United States District Court, N.D. Alabama, Jasper Division
May 26, 2015
JERRY WAYNE JOHNSON, Plaintiff;
JAMES WHITMAN, et al., Defendants.
MEMORANDUM OF OPINION
L. SCOTT COOGLER, District Judge.
Plaintiff Jerry Wayne Johnson ("Johnson") brought this action under 42 U.S.C. § 1983. Johnson alleges that Defendants violated his Eighth Amendment rights when they were deliberately indifferent in providing medical treatment for a broken wrist Johnson suffered while incarcerated at the Winston County Jail. Johnson also brings a state law claim for negligence. Before the Court is Defendants George A. Lyrene, M.D. ("Lyrene"), Denise Cummings, ("Cummings"), Amber Thompson ("Thompson"), and Adam Whitehead's ("Whitehead") motion to dismiss Johnson's second amended complaint for failure to state a claim. (Doc. 40.) Also before the Court is Defendants James Whitman ("Whitman") and Rick Harris's ("Harris") motion to dismiss for failure to state a claim. (Doc. 44.) Whitman and Harris also raise the defense of qualified immunity.
The issues have been fully briefed by the parties and are ripe for review. For the reasons set out below, Defendants' motions to dismiss are due to be granted.
I. Factual Background
Johnson was incarcerated at the Winston County Jail ("Jail") in the summer of 2013. Defendant Harris was the Sheriff of Winston County, Alabama, during all times relevant to this suit, while Defendant Whitman was employed as a corrections officer at the Jail. Correctional Managed Care Consultants, LLC ("CMCC") was a private corporation that the County contracted with to provide medical care to prisoners at the Jail. Defendant Lyrene, a physician employed by CMCC, served as director of the medical program at the Jail. Defendants Cummings, Thompson, and Whitehead were also employed by CMCC, and provided nursing services for Jail inmates. CMCC was paid a flat fee of $5000.00 a month for providing medical services to inmates at the Jail.
On July 8, 2013, Johnson fractured his right wrist while an inmate at the Jail. On July 12, 2013, Cummings examined Johnson's wrist. She noted bruising and swelling, and treated the wrist injury with an ice pack. Though Johnson told Cummings that he believed the wrist to be broken, Cummings took no further action at that time. On July 13, 2013, Defendant Thompson examined Johnson's wrist. Johnson indicated that he experienced pain when trying to move the wrist, and Thompson prescribed naproxen and acetaminophen for pain. Thompson discussed Johnson's wrist with Dr. Lyrene, but no x-rays were ordered at the time. On July 18, 2013, Thompson saw Johnson again for an unrelated medical condition. Johnson's injured wrist was not discussed during this visit.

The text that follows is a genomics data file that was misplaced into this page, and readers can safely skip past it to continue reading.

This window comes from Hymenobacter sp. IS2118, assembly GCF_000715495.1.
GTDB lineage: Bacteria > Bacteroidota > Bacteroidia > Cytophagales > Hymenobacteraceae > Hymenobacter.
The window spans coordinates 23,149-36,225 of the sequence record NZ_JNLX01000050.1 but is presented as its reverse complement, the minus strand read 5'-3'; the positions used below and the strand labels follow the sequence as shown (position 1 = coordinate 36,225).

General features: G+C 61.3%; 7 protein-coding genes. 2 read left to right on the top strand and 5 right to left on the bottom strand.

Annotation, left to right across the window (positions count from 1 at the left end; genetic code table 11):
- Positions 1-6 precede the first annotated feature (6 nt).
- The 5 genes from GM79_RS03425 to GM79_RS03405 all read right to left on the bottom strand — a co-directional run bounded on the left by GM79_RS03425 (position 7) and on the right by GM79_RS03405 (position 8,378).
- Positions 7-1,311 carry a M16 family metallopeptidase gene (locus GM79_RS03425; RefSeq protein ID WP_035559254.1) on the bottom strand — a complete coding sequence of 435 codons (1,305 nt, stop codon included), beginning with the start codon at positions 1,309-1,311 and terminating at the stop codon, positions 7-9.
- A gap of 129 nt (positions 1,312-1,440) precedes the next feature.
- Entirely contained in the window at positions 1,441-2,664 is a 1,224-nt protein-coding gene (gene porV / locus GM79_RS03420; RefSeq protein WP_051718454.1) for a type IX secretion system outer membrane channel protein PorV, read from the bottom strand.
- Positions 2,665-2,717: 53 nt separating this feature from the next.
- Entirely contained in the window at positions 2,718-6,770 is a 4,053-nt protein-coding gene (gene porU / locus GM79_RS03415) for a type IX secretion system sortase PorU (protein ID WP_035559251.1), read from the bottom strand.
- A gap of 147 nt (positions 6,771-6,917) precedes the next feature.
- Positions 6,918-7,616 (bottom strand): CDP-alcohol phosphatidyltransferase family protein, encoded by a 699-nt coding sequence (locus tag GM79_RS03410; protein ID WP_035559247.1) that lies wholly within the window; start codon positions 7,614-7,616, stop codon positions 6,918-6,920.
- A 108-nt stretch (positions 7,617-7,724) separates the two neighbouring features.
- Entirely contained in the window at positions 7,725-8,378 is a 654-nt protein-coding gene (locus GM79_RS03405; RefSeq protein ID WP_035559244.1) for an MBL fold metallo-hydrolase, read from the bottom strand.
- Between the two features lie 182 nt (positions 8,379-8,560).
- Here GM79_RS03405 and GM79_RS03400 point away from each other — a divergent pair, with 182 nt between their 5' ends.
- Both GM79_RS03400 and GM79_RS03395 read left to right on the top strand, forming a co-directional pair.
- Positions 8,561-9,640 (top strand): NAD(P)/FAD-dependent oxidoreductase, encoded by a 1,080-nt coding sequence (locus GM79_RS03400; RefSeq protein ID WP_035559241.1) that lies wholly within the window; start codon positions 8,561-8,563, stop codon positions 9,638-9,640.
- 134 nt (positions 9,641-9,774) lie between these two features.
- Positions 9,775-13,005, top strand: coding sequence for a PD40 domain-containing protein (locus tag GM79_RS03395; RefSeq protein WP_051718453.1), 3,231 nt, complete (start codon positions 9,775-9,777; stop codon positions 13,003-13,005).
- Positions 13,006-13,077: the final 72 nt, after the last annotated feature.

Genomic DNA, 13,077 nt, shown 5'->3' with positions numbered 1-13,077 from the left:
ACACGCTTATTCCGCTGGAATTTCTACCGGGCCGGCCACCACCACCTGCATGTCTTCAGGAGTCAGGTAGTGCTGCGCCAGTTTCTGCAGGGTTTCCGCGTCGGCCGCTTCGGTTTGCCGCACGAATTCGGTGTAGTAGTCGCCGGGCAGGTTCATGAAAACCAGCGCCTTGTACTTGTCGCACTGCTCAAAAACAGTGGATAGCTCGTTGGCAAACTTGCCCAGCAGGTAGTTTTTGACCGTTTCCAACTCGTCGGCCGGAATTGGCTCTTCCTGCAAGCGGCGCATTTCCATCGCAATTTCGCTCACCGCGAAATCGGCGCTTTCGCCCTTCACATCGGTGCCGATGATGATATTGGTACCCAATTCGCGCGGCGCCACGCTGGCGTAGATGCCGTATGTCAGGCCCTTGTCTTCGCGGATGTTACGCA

On August 29, 2013, Lyrene personally examined Johnson's wrist due to Johnson's continued complaints. Lyrene ordered x-rays to be taken. However, Dr. Lyrene noted at the time that, while he would look at the x-ray results, any damage to Johnson's wrist was likely already chronic. See Doc. 37, at ¶ 5. On September 11, 2013, Johnson was taken to an off-site hospital where he had his wrist x-rayed. On September 18, 2013, Dr. Lyrene again examined Johnson's wrist. Reviewing Johnson's x-rays, Lyrene diagnosed Johnson with a fractured wrist and indicated that he would discuss Johnson's condition with an orthopedist. On October 17, 2013, Lyrene saw Johnson again for a leg issue. During this visit, Lyrene noted that Johnson's right wrist did not flex or grip normally. However, Lyrene did not prescribe any additional treatment for the wrist injury at that time.
On November 13, 2013, Johnson was again examined by Dr. Lyrene for his wrist fracture. Johnson indicated that the wrist injury was still painful, and asked whether surgery was an option. Lyrene told Johnson that, after reviewing the x-rays with the orthopedist, he had determined that it was "too late" for surgery. Johnson's fracture ultimately healed in an malunion position. Johnson was released from the Jail in March of 2014, and had surgery to repair the malunion in his right wrist in May of 2014.
Johnson filed his complaint in this Court on April 16, 2014. Johnson originally brought claims against only Whitman and Harris, but amended his complaint on October 29, 2014 to include claims against the Lyrene, Cummings, Thompson, Whitman, and CMCC. Defendants Lyrene, Cummings, Thompson, Whitman, and CMCC filed a motion to dismiss the amended complaint. On March 2, 2015, this Court issued an order and memorandum of opinion finding that Johnson's first amended complaint failed to state a claim for deliberate indifference against the medical Defendants. The Court gave Johnson leave to amend his complaint with respect to the claims against CMCC and the medical staff.